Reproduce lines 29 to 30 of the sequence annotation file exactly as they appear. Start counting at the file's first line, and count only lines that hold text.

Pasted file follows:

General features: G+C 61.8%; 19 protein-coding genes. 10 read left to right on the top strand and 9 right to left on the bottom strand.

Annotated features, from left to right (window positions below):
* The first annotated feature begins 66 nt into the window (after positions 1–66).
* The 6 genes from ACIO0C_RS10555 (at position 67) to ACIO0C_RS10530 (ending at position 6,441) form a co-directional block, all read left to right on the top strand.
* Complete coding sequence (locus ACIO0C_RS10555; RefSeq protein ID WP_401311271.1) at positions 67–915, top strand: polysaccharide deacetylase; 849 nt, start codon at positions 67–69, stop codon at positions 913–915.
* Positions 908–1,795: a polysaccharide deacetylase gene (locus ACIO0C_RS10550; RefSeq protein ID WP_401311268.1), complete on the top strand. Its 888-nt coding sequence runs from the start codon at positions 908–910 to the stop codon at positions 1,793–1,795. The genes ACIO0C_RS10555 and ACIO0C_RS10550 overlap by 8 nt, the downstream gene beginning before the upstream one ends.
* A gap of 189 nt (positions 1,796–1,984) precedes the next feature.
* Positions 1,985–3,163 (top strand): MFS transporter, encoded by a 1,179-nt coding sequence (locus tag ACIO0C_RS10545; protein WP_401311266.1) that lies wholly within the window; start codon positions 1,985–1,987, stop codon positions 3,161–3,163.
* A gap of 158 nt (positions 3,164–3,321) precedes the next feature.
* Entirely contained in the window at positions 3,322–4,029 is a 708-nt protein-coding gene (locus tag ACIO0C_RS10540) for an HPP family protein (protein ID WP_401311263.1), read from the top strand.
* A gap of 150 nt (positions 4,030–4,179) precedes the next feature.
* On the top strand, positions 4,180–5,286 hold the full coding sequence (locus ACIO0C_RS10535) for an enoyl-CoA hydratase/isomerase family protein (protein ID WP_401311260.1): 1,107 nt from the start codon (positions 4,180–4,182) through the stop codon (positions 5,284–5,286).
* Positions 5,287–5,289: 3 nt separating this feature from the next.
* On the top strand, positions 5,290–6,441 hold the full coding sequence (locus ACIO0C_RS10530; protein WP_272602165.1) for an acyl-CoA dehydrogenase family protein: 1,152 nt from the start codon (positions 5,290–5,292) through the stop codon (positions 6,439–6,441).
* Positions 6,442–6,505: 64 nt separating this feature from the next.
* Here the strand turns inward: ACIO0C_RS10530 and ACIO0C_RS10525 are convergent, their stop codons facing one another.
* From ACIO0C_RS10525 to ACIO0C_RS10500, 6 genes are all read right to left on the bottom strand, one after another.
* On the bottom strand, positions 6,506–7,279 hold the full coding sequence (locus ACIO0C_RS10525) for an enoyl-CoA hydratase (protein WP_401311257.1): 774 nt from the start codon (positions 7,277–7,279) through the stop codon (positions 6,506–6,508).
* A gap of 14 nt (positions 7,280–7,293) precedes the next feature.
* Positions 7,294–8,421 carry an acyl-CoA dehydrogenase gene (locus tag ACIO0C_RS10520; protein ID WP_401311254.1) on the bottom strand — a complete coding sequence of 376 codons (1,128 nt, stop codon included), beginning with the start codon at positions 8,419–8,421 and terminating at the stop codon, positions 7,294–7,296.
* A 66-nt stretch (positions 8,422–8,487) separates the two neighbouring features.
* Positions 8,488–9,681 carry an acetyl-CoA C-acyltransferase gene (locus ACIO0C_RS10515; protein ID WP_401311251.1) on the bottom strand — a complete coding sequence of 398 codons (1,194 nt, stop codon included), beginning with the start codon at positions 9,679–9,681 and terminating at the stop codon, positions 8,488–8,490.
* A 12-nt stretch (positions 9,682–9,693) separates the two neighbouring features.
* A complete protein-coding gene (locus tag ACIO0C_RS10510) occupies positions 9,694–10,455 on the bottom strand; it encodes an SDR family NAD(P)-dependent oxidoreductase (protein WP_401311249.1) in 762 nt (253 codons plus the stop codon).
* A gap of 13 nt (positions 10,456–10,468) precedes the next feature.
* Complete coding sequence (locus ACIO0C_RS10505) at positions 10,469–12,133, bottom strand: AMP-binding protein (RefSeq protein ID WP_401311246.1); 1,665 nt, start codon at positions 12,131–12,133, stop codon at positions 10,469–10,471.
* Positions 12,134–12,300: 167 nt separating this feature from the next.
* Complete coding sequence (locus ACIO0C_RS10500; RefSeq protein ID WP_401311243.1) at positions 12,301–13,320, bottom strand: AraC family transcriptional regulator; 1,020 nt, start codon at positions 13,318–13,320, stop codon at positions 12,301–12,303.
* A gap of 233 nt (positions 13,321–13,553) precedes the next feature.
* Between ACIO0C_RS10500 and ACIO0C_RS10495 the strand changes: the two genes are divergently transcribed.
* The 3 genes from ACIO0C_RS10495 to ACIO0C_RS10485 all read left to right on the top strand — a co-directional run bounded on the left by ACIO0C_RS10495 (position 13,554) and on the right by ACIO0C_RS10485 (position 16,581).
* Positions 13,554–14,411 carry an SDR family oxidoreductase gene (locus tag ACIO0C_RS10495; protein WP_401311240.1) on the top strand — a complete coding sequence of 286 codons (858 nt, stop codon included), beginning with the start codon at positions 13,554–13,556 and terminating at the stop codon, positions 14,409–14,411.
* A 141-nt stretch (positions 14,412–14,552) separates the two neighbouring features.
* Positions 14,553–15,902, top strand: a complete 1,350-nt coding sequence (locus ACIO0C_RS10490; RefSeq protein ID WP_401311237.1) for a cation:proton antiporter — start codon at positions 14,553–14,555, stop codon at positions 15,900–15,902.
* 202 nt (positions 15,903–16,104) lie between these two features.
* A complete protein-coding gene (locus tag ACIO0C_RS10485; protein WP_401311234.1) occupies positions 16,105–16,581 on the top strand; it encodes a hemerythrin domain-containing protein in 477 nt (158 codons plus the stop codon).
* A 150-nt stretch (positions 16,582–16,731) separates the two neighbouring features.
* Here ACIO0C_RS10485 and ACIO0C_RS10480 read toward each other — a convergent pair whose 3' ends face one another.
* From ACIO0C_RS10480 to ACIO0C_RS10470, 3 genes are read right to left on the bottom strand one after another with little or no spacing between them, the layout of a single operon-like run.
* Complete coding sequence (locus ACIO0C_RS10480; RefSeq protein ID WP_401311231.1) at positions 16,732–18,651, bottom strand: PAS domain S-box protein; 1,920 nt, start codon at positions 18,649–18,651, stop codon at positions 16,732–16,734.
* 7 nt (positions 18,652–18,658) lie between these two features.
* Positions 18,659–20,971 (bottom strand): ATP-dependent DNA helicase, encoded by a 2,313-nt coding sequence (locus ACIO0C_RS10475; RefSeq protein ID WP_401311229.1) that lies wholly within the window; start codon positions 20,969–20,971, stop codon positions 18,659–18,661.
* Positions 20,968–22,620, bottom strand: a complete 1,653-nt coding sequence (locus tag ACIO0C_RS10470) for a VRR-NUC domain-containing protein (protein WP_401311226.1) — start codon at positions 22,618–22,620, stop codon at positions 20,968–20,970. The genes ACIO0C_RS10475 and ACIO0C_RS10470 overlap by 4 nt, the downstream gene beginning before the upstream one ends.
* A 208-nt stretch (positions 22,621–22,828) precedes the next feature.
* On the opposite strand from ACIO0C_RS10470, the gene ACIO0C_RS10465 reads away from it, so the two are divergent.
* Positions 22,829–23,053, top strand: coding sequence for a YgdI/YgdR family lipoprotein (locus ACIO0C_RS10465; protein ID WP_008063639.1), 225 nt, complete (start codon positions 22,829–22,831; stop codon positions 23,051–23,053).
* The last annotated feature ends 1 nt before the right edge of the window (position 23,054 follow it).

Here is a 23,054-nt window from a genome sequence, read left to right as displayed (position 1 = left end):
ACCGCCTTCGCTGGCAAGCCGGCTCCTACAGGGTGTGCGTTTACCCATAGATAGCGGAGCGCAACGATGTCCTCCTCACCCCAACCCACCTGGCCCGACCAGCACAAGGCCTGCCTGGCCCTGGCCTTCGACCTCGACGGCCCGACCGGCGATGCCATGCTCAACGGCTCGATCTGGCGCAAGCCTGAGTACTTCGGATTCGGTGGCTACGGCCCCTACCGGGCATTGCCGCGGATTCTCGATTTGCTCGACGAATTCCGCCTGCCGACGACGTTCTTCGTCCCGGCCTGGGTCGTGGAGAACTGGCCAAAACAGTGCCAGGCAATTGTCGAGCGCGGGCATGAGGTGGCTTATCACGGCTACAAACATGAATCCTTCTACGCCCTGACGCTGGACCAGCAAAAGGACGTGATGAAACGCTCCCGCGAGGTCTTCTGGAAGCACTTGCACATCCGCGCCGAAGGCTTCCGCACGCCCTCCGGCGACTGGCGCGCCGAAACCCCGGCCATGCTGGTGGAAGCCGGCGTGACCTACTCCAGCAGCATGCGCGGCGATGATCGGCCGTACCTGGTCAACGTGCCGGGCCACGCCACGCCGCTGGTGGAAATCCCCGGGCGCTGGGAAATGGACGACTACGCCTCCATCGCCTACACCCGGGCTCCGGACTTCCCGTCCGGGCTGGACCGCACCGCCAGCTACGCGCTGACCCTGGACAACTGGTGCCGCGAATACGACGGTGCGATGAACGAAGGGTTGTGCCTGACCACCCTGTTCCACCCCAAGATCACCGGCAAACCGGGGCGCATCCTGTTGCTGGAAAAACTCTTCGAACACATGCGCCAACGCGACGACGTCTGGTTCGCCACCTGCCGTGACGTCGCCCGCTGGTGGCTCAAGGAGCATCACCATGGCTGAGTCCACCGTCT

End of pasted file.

* A gap of 233 nt (positions 13,321–13,553) precedes the next feature.
* Between ACIO0C_RS10500 and ACIO0C_RS10495 the strand changes: the two genes are divergently transcribed.